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Are smaller living spaces to blame for slumping Pottery Barn sales?

(BUSINESS NEWS) Pottery Barn sales are down after 30 years of growth, yet sister company West Elm is killin’ it – but why?

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30 years of sales growth, now this?

With brick and mortar retailers closing shop left and right, it’s hard to be surprised that Pottery Barn – your suburban mom’s favorite décor store – has hit a bump in an otherwise smooth road. Excluding the Great Recession, the home furnishings chain has had over thirty years of solid sales growth, ever since it was acquired in 1985 by Williams-Sonoma.

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But recently, Williams-Sonoma reported that the Pottery Barn brand has seen a 1.4 percent downturn in comparable sales (online and at stores that have been open for over a year) over the past three months.

This marks the fourth consecutive quarter of decreasing sales for the furniture emporium.

On the other side of the retail success coin, there’s sister brand West Elm, which is absolutely killing it with the upper-middle-class millennial crowd, and boasts quarter after quarter of insane growth.

What’s going wrong with Pottery Barn?

Well, size matters. If you’re an urbanite with a tiny apartment or condo, a lot of Pottery Barn’s rustic-traditional offerings literally won’t fit in your space (or up your stairs, or through your doorway). And even if you can manage to fit that giant furniture into your small space, you likely want it to be more than just furniture – it should offer the storage space that tiny apartments often sorely lack. Bed frame? Cool, where are the drawers? Coffee table – without a shelf, what’s the point?

“We know that the opportunity is often size, because as people move to smaller living arrangements and the urbanization happens, the large-scale furniture is difficult,” said Laura Alber, Chief Executive of Williams-Sonoma.

Pottery Barn on the tiny track

In February, Pottery Barn set out to address the scale issue by introducing more pieces designed with small spaces in mind, and on Wednesday executives said those pieces earned “strong demand” in the last quarter. So if Pottery Barn keeps on that tiny track, will they be fine?

Maybe not. No matter how space-efficient that dining table is, if it’s perceived to be overpriced, no one is going to want it. Thorough customer research last year found that non-loyal Pottery Barn customers saw the brand as “expensive, too predictable, and not for them,” said Alber.

Luring millennials without alienating boomers and Gen-Xers will be tricky, as will remaining “aspirational” while hitting some lower price points.

It seems like there are plenty of competitors at both the high and low end of Pottery Barn’s reach, and maybe that middle ground is just destined to dissolve. Is another type of retail downfall on the horizon that can be blamed on our shifting space preferences?

#PotteryBarn

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2 Comments

2 Comments

  1. COLLEEN

    May 29, 2017 at 11:12 pm

    LET ME JUST TELL YOU WHY SALES ARE SLUMPING AT POTTERY BARN. fIRST THEY ARE PROBABLY ONE OF THE MOST INFLEXIBLE COMPANIES I HAVE EVERY ORDERED FROM. NOT ONLY ARE THEY DIFFICULT THEY ARE RUDE AND EVERYONE OF THEIR SALES PERSONS LOOK AS IF THEY HATE THEIR JOB. GOING TO THE STORES IS USELESS BECAUSE THEY DON’T CARRY ANTHING IN THEIR STORE THAT THEY HAVE ON-LINE AND CAN’T HELP YOU. SO WHY YOU ASK ARE THEY DECLINING IN THEIR SALES THEY ARE OUTDATED, JUST LIKE PENNEYS, MACYS AND SEARS HAVEN’T DONE ANYTHING TO ADDRESS THE CUSTOMERS NEEDS.

  2. Christina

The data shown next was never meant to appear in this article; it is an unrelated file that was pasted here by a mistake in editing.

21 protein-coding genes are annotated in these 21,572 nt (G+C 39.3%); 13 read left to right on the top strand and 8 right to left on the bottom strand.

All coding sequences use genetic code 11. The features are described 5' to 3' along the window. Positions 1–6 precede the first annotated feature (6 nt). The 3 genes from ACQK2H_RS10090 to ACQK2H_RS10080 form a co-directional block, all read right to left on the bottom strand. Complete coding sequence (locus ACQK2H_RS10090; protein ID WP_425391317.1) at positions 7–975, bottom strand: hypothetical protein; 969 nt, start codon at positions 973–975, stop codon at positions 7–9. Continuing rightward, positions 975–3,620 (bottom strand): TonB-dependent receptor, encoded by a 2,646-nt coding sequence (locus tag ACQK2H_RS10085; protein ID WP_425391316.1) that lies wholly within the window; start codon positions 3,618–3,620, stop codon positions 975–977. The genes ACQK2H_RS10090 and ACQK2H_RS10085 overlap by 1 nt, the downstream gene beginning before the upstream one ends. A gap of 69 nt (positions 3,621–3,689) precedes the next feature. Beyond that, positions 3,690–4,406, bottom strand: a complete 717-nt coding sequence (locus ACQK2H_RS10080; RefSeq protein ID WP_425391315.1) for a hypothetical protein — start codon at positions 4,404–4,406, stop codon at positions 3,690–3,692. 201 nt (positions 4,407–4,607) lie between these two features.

May 31, 2017 at 1:12 pm

    I agree with the comment above! I think their Customer Service policies are to blame for their slumping sales. I vowed to stop using Pottery Barn last year after having many issues with their policies time and time again.

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Business News

A well-crafted rejection email will save both your brand and your time

(BUSINESS) Job hunting is exhausting on both sides, and rejection sucks, but crafting a genuine, helpful rejection email can help ease the process for everyone.

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Woman sitting at computer with fingers steepled, awaiting a rejection email or any response from HR at all.

Nobody likes to hear “no” for an answer when applying for jobs. But even fewer people like to be left in the dark, wondering what happened.

On the employer side, taking on a new hire is a time-consuming process. And like a box of chocolates, you never know what you’re going to get when you put out ads for a position. So once you find the right person for the role, it’s tempting to move along without further ado.

Benn Rosales, the CEO and co-founder of American Genius, offers an example of why that is a very bad call.

Imagine a hypothetical candidate for a job opening at Coca Cola – someone who’s particularly interested in the job, because they grew up as a big Coke fan. If they get no response to their application at all, despite being qualified and sending follow-up emails, their personal opinion of the brand is sure to sour.

“Do you know how much effort and dollars advertising and marketing spent to make [them] a fan over all of those years, and this is how it ends?” Rosales explains. This person has come away from their experience thinking “Bleep you, I’ll have tea.”

To avoid this issue, crafting a warm and helpful rejection email is the perfect place to start. If you need inspiration, the hiring consultants at Dover recently compiled a list of 36 top-quality rejection emails, taken from companies that know how to say “no” gracefully: Apple, Facebook, Google, NPR, and more.

Here’s a few takeaways from that list to keep in mind when constructing a rejection email of your own…

Include details about their resume to show they were duly considered. This shows candidates that their time, interests, and experience are all valued, particularly with candidates who came close to making the cut or have a lot of future promise.